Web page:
6. ¬†Be Kind – ¬† Every day, in every way. ¬†Don’t get into gossip. ¬†Don’t spread rumours. ¬†Think the best of people, until they prove you wrong. Remember, we all have a bad day, month or year. ¬†Be understanding. Freely give compliments. ¬†Kindness doesn’t cost a penny. ¬†Your smile may be the one thing that changes another person’s day from one of sadness to one of possibility.

 

6. Find The ¬†Adventure, and Beauty ¬†All Around You ‚Äď ¬† ¬†Sometimes you have to look for it. ¬†But when you find it – take advantage of it. ¬†And you don’t necessarily have to travel or vacation to see it. ¬†Look in your own yard, neighborhood,or town. ¬†Trust me – it’s there.

 

7.¬†Delight In Your Own Beauty ‚Äď ¬†Don’t spend endless amounts of time in front of a mirror critiquing yourself (or others). ¬†You have to believe that you‚Äôre a god(ess) in your own way. Think about the wonder of you. Own it. Flaunt it.

 

8.  Keep Moving.

You’ve heard it before. ¬†If you don’t use it, you’ll lose it. ¬†Yep – take it from me – It’s true. It doesn’t matter what you choose – walk, exercise, garden, yoga, lift weights, swim. ¬†Anything!!! ¬†Everyone knows that any kind of exercise is good for the body. But exercise is also one of the most effective ways to improve ¬†mental health. ¬†It can relieve stress, depression, and anxiety, improve memory, help you sleep better, and boost your overall mood. And you don‚Äôt have to be a fitness fanatic for the benefits to kick in. ¬†Doing a little something every day can make a difference. No matter your age or fitness level, you can use movement as a powerful way to feel better.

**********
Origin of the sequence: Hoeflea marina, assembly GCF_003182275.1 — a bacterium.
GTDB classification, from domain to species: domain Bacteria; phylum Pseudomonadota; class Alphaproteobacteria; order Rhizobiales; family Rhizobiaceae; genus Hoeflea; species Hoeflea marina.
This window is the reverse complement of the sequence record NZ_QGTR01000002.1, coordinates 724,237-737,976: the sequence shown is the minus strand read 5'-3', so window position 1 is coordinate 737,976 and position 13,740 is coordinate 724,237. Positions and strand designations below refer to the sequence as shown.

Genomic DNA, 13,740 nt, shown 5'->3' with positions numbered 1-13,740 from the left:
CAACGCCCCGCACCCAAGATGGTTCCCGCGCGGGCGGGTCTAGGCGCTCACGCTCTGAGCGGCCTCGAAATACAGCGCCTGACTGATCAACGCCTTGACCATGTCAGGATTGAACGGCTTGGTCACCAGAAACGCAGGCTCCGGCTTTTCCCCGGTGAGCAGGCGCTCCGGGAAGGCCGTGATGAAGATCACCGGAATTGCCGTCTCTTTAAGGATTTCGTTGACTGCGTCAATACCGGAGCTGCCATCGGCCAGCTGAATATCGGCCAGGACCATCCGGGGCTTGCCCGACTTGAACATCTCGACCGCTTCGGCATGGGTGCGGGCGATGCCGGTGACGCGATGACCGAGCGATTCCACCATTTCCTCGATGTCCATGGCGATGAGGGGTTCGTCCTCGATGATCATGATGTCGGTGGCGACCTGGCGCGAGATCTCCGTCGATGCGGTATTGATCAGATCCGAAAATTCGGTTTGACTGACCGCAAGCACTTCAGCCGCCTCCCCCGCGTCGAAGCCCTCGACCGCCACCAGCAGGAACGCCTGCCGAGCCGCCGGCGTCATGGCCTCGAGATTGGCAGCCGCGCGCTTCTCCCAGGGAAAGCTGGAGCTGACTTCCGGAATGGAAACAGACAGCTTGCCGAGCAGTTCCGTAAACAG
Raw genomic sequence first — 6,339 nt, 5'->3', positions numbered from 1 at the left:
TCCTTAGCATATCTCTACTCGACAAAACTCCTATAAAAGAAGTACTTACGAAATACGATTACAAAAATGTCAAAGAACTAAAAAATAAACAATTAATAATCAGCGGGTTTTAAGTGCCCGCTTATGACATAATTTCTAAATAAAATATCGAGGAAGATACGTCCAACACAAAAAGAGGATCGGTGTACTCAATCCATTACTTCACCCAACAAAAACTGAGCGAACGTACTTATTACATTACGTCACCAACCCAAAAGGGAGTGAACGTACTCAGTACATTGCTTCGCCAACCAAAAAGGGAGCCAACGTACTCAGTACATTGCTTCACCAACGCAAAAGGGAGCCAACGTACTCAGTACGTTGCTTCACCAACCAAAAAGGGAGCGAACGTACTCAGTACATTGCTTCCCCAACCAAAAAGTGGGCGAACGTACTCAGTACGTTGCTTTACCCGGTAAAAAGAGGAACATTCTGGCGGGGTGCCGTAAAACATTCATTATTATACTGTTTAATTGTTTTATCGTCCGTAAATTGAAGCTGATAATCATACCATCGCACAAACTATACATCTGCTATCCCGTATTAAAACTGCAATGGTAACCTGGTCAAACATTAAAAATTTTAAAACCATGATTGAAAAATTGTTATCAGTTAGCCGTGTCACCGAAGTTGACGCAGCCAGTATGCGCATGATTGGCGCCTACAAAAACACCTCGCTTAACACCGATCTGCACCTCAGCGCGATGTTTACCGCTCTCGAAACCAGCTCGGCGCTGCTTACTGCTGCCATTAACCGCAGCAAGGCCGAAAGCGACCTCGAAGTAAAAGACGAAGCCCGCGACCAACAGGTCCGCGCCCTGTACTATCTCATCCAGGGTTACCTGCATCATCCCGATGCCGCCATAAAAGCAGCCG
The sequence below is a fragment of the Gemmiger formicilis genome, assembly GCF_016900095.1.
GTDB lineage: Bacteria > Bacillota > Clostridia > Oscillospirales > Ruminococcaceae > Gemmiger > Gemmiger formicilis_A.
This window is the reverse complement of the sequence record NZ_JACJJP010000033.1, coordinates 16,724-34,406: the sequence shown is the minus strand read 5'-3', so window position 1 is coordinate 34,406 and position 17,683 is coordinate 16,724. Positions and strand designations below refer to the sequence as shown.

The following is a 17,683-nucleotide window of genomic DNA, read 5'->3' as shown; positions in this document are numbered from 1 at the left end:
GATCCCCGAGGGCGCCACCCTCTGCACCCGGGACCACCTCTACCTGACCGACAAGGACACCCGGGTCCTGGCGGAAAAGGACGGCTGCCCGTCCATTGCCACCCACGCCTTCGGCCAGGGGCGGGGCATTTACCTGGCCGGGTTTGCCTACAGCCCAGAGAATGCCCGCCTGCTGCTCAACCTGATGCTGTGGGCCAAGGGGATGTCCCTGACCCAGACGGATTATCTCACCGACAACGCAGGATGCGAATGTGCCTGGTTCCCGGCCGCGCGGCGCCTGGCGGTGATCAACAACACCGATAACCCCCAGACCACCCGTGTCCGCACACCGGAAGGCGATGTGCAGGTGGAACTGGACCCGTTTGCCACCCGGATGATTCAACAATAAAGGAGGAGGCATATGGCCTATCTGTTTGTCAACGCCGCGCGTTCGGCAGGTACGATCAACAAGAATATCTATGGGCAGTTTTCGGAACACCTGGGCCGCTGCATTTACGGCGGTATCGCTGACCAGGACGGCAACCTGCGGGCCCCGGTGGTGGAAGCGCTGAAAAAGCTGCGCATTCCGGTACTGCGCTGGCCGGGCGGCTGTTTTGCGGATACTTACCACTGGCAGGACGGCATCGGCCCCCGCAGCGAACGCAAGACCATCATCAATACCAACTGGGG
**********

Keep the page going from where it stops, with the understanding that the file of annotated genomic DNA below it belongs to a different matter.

I hope that 2017 proves to be your best journey yet !    Go for it.

NOTE:  Thanks to Google Clipart for the wonderful  photos.